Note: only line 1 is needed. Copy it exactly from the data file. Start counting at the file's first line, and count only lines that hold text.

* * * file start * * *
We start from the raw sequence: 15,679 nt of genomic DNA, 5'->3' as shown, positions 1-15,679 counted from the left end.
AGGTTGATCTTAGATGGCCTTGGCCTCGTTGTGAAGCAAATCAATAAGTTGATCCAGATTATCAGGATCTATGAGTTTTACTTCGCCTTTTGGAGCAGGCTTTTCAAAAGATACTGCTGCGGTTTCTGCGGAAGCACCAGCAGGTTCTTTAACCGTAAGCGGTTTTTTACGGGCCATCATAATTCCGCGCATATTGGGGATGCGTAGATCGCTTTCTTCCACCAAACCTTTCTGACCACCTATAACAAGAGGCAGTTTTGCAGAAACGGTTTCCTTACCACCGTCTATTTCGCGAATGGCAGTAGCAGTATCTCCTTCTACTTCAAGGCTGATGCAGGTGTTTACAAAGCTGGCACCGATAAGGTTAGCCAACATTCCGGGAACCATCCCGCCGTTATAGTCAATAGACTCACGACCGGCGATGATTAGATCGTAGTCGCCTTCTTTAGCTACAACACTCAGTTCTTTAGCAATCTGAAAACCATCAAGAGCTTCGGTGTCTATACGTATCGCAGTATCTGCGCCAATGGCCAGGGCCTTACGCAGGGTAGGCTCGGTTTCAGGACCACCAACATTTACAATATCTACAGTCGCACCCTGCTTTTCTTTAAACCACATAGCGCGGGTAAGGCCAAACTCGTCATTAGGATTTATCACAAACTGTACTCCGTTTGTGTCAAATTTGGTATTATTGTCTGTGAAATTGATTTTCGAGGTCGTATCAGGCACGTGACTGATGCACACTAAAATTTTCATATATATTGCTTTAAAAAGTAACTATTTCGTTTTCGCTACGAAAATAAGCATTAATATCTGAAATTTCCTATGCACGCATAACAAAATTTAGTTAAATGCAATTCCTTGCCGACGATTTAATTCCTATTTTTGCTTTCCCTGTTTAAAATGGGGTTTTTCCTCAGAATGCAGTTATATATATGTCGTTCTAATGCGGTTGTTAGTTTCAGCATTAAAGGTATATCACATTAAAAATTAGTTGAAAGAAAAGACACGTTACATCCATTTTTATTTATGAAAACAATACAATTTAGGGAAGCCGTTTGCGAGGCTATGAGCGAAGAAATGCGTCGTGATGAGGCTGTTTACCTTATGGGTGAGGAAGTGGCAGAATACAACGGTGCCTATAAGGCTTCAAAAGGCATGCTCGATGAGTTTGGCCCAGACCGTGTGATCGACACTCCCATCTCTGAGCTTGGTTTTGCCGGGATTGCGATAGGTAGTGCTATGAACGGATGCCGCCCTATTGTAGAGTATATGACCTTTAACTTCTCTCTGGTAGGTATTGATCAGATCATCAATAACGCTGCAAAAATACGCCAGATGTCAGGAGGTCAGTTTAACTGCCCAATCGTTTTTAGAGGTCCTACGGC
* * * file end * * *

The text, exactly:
We start from the raw sequence: 15,679 nt of genomic DNA, 5'->3' as shown, positions 1-15,679 counted from the left end.